On Location Tours offers several choices, including a Manhattan TV and Movie Tour that has locations for Friends, Seinfeld, Spiderman, Take photos at the firehouse used in Ghostbusters, and sit on the steps of the Cosby townhouse!

A great way to spend the afternoon viewing some of the most famous locations in TV and Film History.

3. Lower east side tenement museum

ou want your teen to have fun in NYC; but also to learn some history. Those huddled masses who crossed oceans, who toiled in sweatshops: it's all so dramatic, but to a teen...? How to bring history to life?

One-hour guided tours explore the actual apartments where people lived a hundred-odd years ago: see a "sweatshop" where a family raised kids and made their living in the garment industry.

4. Grand Central Station

This Beaux-Arts landmark is in the heart of Manhattan at 42nd and Park and will impress even the most reluctant sightseer. Drop by to admire the giant hall; take a free tour if you have the time.

Definitely head downstairs to the impressive food concourse: join throngs of New Yorkers for lunch, or perhaps simply refuel with a delicious, high-calorie dessert.

5. See a Broadway Play

Speaking of 42nd Street: that was the classic Broadway play I saw with my middle son, at a matinee. Lion King, Hairspray, Rent are long-running choices. Alternatively, you may want to see the play du jour. On a more recent trip with my eldest son, Spamalot -- reprise of Monty Python and the Holy Grail-- was the crowd-pleaser.

By the way: during one visit, we tried buying last-minute seats at Times Square: yes, they're half-price, but the price they're half of is $120. Also, choice plays sell out fast. So we headed to the 42nd Street theater and simply bought seats for 30 bucks. We were "in the gods" but the view was fine.

6. Harbour tour

Circle Line offers several choices for tours of the harbor, including a 3-hour outing; but with a teen, a shorter tour is probably best.

In summer, Circle Line operates "The Beast" speed boat: a short, high-speed ride; no guide commentary, but The Beast is sure to be a hit with teens.

The Beast leaves from Pier 83, West 42nd Street. Another fun choice for teens is " The Shark ", also a thrill speedboat ride through the harbor.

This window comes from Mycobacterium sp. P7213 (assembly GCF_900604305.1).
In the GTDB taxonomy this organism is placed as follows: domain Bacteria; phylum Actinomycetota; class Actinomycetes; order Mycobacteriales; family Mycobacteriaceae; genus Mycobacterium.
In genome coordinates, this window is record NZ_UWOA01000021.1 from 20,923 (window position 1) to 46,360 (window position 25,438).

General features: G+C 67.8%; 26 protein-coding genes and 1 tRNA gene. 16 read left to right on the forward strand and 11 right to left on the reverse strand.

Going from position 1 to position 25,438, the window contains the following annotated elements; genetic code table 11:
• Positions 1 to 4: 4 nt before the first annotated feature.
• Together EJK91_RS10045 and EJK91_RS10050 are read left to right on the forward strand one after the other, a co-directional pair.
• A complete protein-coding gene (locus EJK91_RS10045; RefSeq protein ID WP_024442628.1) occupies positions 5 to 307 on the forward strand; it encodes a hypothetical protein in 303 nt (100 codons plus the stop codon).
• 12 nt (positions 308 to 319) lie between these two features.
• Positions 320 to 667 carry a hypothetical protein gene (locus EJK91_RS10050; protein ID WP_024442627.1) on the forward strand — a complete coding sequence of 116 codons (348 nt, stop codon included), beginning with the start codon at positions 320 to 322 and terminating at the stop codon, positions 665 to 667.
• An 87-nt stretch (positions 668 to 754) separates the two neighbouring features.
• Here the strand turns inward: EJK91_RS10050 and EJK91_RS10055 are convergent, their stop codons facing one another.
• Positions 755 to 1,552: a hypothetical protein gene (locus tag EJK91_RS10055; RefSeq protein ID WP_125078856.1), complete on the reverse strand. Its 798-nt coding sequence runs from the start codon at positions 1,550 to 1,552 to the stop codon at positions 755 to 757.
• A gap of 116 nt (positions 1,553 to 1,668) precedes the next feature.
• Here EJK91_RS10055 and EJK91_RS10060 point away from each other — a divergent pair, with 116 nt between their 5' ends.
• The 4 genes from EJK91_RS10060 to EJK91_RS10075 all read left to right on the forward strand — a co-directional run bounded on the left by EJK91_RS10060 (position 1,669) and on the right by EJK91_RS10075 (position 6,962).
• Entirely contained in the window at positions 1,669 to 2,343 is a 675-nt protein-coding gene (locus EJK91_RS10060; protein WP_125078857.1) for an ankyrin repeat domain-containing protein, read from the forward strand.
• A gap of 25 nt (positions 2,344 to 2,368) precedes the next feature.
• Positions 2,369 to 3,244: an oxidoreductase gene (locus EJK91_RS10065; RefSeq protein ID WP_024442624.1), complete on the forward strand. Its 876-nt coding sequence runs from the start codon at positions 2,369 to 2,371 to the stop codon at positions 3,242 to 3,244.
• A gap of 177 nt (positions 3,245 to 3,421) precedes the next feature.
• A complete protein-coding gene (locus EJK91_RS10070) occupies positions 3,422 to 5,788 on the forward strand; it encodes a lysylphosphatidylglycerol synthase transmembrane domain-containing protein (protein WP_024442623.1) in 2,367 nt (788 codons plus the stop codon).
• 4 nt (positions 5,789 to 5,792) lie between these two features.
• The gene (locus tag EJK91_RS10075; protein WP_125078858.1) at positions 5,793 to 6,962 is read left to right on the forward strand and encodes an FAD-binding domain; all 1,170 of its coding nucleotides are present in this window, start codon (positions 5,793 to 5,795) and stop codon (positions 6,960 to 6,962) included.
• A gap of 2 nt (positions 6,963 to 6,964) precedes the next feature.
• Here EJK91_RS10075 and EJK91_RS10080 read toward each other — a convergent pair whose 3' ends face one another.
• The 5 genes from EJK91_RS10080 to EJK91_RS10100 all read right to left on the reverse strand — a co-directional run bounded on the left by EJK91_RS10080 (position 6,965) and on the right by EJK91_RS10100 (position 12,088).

Tip: Buy a CityPass that includes five other attractions-- a great way to save money on admission tickets.

7. Natural History Museum

This venerable institution has unparalleled collections and is also just plain fun for any age. Highlights are: special exhibits (really well done) ; the Hayden Planetarium in the Rose Center for Earth and Space; and -- dinosaurs! Real, giant, dinosaur skeletons, many of them, and some you can even touch!

Plan on a long visit, and take a break at the kid-friendly restaurant on the lower floor.

Explore more at the Natural History Museum site. Note: This museum is on the upper east side of Central Park-- another definite must-see for any visitor in New York.

8. NBC Studio Tour

If your teen is a fan of Saturday Night Live, or Conan O'Brian, put this on your list.

Head to Rockefeller Plaza, where NBC has been headquartered for decades; and make your way to the NBC Experience Store, where you can buy a ticket for the Studio Tour, or a tour of Rockefeller Center.

The Studio Tour starts with a pretty interesting retrospective about NBC and broadcasting history. Then your group will proceed to several of the working studios for NBC shows: for example, Studio 1A is the home of the Today show, Studio 6A is the home of Late Night with Conan O'Brien, and Studio 8H is where Saturday Night Live takes place.

9. Toy Stores!

Forget old-style "going shopping": these stores go way beyond being a retail space, into the zone of fun experiences.

Games, crafts, live theatre, restaurants, ferris wheels... you name it. Six New York Toy stores that go all out: American Girl Place, F.A.O.Schwarz, Build-a-Bear, Toys R US, Nintendo World, and The Scholastic Store.

They may be aimed at younger children, but it would be hard not to enjoy yourself at these places.

10. The Bronx Zoo

This is bound to be a fascinating trip for anyone of any age, and offers the opportunity to View wildlife up close, instead of on a TV screen.